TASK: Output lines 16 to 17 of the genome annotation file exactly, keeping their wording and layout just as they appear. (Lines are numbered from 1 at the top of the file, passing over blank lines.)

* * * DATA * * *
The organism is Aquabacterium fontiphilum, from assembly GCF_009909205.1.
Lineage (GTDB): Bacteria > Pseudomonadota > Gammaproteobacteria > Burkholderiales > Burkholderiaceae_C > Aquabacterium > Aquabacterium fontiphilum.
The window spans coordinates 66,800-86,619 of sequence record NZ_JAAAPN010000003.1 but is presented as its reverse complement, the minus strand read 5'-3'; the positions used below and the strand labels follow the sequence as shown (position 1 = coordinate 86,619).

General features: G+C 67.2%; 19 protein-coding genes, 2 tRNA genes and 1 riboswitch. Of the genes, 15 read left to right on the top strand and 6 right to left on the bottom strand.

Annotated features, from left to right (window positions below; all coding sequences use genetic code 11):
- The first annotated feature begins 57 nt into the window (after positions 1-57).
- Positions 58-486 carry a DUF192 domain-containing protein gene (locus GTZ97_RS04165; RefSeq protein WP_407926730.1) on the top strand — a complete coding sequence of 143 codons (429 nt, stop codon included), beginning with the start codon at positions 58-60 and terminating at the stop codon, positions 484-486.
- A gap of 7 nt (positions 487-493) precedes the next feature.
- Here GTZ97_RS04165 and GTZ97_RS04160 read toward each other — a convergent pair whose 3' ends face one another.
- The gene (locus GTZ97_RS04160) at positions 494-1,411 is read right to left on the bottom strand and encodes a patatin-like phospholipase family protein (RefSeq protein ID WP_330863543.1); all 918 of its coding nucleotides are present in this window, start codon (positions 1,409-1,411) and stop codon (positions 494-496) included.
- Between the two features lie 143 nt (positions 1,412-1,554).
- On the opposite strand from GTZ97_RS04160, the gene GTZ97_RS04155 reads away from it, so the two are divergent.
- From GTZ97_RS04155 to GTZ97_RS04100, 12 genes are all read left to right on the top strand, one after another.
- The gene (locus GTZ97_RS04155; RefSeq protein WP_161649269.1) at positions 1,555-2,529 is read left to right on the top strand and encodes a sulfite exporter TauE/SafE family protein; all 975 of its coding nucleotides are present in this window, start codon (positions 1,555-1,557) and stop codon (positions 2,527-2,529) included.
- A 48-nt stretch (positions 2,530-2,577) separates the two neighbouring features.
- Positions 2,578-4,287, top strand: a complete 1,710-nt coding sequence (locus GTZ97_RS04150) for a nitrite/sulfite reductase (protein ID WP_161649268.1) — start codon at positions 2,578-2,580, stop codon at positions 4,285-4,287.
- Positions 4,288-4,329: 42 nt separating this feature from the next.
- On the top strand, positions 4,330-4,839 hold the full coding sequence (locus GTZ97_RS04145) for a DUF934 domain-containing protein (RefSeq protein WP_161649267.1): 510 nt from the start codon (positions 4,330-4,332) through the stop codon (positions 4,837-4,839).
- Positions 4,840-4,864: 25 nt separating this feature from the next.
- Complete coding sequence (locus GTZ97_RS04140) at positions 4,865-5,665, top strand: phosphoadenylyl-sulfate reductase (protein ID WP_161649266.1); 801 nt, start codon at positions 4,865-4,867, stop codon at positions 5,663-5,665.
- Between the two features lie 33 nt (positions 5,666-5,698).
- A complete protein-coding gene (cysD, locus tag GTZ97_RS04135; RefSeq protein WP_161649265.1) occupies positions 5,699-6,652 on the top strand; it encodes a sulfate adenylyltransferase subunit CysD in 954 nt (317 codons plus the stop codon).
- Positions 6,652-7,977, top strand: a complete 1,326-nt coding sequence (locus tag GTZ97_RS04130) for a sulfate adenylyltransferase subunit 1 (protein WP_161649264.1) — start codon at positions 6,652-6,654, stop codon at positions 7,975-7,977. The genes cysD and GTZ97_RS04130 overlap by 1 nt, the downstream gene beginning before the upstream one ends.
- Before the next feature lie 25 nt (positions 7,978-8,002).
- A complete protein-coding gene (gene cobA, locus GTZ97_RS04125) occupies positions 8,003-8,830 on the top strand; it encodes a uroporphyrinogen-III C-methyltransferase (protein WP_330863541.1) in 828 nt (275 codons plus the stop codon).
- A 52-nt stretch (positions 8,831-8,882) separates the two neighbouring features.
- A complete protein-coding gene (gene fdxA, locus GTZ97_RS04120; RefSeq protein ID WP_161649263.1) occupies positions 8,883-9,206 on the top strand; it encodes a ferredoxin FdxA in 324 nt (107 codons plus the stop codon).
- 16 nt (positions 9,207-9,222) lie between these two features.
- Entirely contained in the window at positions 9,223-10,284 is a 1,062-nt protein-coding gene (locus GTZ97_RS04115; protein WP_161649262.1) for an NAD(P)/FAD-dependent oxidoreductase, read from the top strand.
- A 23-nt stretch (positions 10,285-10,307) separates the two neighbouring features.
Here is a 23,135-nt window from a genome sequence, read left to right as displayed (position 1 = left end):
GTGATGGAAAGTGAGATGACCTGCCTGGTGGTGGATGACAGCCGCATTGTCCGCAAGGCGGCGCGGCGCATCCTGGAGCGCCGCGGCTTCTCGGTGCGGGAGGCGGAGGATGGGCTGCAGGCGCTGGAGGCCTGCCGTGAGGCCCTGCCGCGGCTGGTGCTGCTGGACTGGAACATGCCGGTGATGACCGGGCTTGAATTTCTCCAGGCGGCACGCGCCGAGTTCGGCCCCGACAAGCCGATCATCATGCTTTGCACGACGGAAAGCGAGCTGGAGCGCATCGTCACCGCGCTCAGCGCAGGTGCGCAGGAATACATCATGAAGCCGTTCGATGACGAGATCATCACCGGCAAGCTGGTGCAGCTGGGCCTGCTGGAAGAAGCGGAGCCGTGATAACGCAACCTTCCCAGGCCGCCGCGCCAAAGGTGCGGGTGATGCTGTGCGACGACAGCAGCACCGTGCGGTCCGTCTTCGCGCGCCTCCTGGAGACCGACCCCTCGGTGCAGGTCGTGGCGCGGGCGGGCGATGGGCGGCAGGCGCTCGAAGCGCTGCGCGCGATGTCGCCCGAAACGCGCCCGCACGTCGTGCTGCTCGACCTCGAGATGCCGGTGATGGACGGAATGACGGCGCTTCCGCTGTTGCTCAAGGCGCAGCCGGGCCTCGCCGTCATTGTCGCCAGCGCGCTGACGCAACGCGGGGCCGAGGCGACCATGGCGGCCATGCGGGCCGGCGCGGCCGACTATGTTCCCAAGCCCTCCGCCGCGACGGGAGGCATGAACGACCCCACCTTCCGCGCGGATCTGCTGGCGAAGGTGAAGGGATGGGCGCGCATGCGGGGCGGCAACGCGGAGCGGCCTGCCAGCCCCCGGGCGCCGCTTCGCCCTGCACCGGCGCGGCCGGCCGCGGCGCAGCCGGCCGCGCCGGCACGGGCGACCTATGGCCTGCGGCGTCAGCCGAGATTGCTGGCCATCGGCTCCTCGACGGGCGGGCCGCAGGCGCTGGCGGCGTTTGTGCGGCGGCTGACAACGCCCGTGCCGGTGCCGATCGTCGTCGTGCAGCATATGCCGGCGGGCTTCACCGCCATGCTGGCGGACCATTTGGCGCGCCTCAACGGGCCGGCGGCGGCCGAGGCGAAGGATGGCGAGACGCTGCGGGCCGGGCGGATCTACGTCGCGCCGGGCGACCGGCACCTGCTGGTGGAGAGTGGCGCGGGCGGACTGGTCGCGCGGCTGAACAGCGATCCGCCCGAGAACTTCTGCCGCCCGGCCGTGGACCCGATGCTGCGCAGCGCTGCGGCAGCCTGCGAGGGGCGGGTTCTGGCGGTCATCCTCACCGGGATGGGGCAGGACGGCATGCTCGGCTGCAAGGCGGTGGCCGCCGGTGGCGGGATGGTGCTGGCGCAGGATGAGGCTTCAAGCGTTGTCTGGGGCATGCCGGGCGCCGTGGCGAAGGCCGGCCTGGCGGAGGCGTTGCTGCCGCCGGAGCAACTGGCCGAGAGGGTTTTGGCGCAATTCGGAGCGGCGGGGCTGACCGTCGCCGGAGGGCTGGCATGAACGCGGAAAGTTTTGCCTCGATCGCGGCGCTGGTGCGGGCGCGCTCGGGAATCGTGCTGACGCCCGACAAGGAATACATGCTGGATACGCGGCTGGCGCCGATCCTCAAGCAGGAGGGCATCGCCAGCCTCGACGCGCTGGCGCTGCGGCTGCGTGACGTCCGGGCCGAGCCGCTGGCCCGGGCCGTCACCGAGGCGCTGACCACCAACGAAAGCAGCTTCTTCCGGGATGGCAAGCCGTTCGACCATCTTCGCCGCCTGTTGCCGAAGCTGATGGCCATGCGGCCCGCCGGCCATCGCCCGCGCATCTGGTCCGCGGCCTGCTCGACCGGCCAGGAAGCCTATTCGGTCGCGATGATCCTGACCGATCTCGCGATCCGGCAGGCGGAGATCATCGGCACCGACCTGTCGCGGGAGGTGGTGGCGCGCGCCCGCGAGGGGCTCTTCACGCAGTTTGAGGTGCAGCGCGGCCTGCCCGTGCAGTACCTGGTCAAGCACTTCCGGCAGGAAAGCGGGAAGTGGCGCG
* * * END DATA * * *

- Positions 2,578-4,287, top strand: a complete 1,710-nt coding sequence (locus GTZ97_RS04150) for a nitrite/sulfite reductase (protein ID WP_161649268.1) — start codon at positions 2,578-2,580, stop codon at positions 4,285-4,287.
- Positions 4,288-4,329: 42 nt separating this feature from the next.